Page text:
Cornell goaltender Andy Iles. (Courtesy: Cornell University)
What's also good to see is Cornell atop the ECACHL in what appears to be a dogfight with new-league powerhouse Union with five weeks and 10 games to go.
Cornell also has the same home and road record at 5-1-2, compliments of the Schafer trademark of stifling defense -- and that goaltending factor.
Big Red has the best team defense in NCAA league play.
In 1,141 minutes, Iles has an overall 2.01 goals-against average and five shutouts as a pure and undrafted sophomore to keep him atop the league's annual Dryden Award candidates for the ECACHL's best goaltender.
The complement in front of Iles runs deep, including six NHL draft picks: forwards Joel Lowry
(Los Angeles), Sean Collins
(Columbus) and Brian Ferlin
(Boston), and defensemen Nick D'Agostino (Pittsburgh), Braden Birch
(Chicago) and Kirill Gotovets
D'Agostino also leads the team in scoring (8-9-17), the only NCAA defenseman to hold that honor to this point. It also highlights not only a Big Red annual concern of enough offense, but the need for Iles to put up Dryden-like performances on most nights, especially in March.
Big Red and age-old rival the Harvard Crimson played to a 2-2 OT tie at Lynah Saturday night in their 137th meeting, Cornell's sixth overtime game and typical of the many OT and low-scoring one-goal outcomes.
"There's a whole extra juice when Harvard comes in," Schafer said Sunday morning. "It's like when the Canadiens and the Maple Leafs play."
True, but how do Schafer and Iles assess the squeeze-need for a few more goals?
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"Still trying to find the best combinations to roll out these remaining weeks to the playoffs," Schafer said. "(Alternate captain) D'Agostino is a defenseman who puts up a lot of offense from the blue line with Joakim Ryan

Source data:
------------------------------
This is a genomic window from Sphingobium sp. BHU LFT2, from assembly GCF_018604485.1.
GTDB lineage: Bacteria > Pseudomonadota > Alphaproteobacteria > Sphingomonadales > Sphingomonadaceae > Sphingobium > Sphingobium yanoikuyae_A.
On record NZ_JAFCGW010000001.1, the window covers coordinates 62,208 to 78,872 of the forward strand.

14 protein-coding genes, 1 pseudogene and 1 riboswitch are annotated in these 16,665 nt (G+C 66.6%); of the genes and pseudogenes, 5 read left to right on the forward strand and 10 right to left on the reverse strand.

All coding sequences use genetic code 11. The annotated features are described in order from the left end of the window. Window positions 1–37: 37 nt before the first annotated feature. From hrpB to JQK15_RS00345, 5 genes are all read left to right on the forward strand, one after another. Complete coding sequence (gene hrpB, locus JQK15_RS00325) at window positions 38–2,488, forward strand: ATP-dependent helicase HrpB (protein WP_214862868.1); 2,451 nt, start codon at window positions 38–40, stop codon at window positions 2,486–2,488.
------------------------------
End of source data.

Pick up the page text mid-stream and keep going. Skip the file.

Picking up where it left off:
, and Keir Ross is our captain with great leadership. (Alternate captain) Sean Collins
up front has played the best of his career, and plays between two freshmen, Joel Lowry
and John McCarron
. Freshman Brian Ferlin
has had a great transition to college hockey. Overall, good firepower up front and good balance.
and Vince Mihalek play great hockey, but have maybe a goal and an empty-netter between them. Last night they had four or five great chances. We get those guys going a little bit here and there, that will help our hockey team.
"Our offense is producing enough to get that magic three goals a game that will win for you most nights."
Maybe, but three can only be a charm if a little cushion is added and Iles keeps the opposition to a pair or less.
"All I can focus on between myself and our defensemen," Iles said, "is hunkering down and doing our jobs to give the opportunity to win. We have confidence that will happen and the guys up front will put the puck in the net."
The NCAA tournament has 16 slots en route to four regional pairings -- five for the league tournament winners and 11 at-large. Ranked top-10, Cornell is poised for one or the other.
"Pieces are coming together," Schafer said. "We need to get ready to play our best hockey these next five weeks."
"Once you get to the NCAA tournament," Iles said, "anything can happen. If you win few games there, you're in the Frozen Four."
NHL.com's Top 10
These next five weeks, the Iles family will continue that conversation over frequent dinners, while Cornell's iron man between the irons continues to enjoy the benefits of living a slap shot away from his roots.
"I love being in Ithaca, especially over the summer around campus; sometimes the NHL guys come back," Iles said.
That list is led by the Islanders' Matt Moulson
, the Sharks' Doug Murray, and the Senators' Colin Greening
, one of the rookies recently selected to go to the 2012 Tim Hortons NHL All-Star Game. Ryan O'Byrne
with Colorado is another, and Ben Scrivens
(Toronto) and Riley Nash
(Carolina) made their debuts this year.
In the meantime?
"My mom has my laundry basket right now," Iles said, laughing, "so I'll get that back the next couple days."